Yet it was at Hill 70 that Canadians forged a most remarkable victory. Neither the British nor the French had been able to dislodge the Germans from this vital coal-supply area in previous battles, each costing tens of thousands of casualties.
It marked the first time the Canadian Corps fell under the command of a Canadian, Lieutenant-General Arthur Currie, and Currie’s reaction to his very first order – to take the nearby town of Lens – had been to tell his British superiors he had a far better idea.
If the Canadians could take Hill 70 – so called because it was 70 metres above sea level – then from the hill they could at least keep the Germans holed up and prevent them from sending reinforcements to German forces under siege elsewhere along the Western Front.
British Command listened and let Currie have his head. He mapped out a brilliant strategy, planned the attack intricately and executed it. The Canadians took, and held, the hill. And they held it through a remarkable 21 German counterattacks – proof of the Hill’s strategic importance.
It came at a heavy cost, however. Currie’s troops suffered nearly 8,700 killed, wounded or missing in the 10 days of battle, while German estimates of losses ran between 12,000 and 20,000. It was a hideous battle, with 1,877 Canadian lives lost and more than 1,100 of the Canadian soldiers suffering from mustard gas poisoning. But Canada won the day and, soon after, the tide of the war began to turn decisively in the Allies favour.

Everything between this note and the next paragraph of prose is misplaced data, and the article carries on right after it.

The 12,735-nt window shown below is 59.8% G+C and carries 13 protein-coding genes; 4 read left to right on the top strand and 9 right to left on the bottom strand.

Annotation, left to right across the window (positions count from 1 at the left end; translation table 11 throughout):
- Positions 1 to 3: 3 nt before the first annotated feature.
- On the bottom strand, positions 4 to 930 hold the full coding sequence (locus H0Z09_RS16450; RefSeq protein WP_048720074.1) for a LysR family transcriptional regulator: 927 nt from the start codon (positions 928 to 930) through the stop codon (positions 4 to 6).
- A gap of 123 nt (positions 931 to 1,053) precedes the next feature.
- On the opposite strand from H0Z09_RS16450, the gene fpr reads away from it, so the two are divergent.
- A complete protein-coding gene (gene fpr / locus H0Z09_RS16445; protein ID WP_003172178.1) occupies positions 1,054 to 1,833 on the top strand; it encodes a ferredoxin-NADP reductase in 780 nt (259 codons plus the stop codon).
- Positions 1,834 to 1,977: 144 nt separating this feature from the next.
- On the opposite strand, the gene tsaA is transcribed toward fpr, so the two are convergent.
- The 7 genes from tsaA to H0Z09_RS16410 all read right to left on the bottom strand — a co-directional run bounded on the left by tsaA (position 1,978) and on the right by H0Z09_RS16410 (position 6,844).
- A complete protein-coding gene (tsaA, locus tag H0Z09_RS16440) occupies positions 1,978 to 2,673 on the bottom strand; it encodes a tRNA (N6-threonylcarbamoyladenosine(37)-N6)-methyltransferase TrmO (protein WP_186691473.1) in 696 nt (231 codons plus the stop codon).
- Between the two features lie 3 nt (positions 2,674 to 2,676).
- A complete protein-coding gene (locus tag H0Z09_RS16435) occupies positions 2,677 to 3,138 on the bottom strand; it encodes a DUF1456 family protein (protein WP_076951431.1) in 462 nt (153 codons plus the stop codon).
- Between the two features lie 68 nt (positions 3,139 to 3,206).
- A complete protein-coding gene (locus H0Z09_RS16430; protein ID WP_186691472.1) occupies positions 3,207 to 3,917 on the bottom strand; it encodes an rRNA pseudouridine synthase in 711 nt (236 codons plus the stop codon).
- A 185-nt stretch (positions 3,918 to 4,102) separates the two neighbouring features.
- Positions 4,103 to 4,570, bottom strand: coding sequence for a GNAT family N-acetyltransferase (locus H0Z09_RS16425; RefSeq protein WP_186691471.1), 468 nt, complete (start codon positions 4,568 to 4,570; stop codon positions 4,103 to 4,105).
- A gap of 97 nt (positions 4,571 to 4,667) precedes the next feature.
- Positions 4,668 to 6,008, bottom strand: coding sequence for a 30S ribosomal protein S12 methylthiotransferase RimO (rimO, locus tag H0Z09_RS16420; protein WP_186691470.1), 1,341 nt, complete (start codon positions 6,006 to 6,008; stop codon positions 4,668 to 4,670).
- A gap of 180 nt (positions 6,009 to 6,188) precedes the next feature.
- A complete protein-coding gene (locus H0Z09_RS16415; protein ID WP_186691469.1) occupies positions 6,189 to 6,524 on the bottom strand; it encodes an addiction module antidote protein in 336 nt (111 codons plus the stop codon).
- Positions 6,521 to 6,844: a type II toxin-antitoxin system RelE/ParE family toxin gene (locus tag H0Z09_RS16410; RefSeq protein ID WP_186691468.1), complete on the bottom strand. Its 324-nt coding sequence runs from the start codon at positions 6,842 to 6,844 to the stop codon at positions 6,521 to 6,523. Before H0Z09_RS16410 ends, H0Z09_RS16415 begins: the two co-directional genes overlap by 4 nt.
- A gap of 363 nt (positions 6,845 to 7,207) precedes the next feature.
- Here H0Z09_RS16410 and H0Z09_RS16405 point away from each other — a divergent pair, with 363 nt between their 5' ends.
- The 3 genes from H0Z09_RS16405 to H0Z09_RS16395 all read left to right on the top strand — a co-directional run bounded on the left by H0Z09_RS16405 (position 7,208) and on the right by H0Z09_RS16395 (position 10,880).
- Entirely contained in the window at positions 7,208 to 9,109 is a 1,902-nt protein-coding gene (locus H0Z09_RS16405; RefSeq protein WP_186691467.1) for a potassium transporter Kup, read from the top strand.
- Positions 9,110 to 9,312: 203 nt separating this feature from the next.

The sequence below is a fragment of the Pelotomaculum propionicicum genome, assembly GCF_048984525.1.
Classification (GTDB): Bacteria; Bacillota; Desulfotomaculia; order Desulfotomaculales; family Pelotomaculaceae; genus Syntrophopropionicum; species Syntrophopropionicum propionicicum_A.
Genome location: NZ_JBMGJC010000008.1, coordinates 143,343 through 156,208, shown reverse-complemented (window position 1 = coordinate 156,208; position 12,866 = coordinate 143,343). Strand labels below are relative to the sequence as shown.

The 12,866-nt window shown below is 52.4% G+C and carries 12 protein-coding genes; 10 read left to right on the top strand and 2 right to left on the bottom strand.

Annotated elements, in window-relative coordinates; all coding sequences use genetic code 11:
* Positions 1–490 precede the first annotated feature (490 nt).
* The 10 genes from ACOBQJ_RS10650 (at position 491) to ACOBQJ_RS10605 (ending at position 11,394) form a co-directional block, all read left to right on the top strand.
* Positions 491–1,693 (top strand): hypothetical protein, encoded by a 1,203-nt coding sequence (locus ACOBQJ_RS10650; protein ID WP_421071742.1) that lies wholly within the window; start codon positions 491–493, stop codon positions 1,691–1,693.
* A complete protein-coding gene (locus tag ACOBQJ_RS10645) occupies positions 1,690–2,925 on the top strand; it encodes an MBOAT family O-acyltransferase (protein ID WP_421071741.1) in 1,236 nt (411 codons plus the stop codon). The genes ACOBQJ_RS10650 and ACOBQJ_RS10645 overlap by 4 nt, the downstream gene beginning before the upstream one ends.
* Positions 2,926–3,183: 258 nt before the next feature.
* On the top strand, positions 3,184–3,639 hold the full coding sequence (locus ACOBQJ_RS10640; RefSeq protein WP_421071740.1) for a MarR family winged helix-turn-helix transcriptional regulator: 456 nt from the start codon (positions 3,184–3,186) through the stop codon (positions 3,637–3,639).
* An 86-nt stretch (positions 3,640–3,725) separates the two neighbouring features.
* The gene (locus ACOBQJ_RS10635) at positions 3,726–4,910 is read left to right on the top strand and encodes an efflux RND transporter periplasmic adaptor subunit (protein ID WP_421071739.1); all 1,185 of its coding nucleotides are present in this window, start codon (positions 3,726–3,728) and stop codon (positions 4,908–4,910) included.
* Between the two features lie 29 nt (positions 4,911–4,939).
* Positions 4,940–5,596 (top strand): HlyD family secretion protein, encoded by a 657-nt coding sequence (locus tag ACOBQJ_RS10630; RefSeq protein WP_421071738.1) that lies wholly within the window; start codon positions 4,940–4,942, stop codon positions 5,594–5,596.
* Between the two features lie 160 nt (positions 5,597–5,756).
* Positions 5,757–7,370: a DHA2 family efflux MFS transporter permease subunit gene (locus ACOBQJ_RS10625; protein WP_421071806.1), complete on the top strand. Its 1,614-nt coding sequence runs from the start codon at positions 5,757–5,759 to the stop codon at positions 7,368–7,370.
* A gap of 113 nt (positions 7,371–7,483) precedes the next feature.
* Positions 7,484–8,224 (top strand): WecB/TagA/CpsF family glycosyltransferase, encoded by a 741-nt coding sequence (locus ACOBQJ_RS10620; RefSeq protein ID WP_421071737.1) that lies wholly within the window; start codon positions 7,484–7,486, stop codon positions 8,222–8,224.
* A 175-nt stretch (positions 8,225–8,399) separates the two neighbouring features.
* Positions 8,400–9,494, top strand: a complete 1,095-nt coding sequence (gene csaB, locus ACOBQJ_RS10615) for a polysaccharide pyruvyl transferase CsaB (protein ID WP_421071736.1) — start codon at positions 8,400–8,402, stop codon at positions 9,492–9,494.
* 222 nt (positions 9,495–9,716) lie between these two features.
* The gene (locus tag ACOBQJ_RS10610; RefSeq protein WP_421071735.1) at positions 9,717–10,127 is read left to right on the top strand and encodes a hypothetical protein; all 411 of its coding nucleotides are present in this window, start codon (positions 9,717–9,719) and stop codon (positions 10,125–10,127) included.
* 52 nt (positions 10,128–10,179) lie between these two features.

“In keeping with Canadian modesty,” Mr. Hutchings told the gathering, “this triumph has been overlooked too long.”
No longer. The charity, still lacking any government funding, has raised millions toward completing the project and has already refashioned the parkland, laid cement walkways and erected an impressive monument to honour those who died here. While the actual hill is about 1,300 metres to the east – now part of suburban growth – an obelisk stands exactly high enough to be 70 metres above sea level. The tapered portion at the top, at 5 feet and 6 inches, is the average height of a Canadian soldier in the First World War. In the walkway there is embedded a small Maple Leaf to represent every Canadian who fell here, many of whom are buried in a military cemetery on the border of the parkland.
When the Battle of Hill 70 was over, six Victoria Crosses were awarded to Canadians: Private Michael O’Rourke, Pvt. Harry W. Brown, Sergeant Frederick Hobson, Major Okill M. Learmonth, Sgt. Maj. Robert H. Hanna, Corporal Filip Konowal. At Vimy Ridge, the Canadians had won four Victoria Crosses.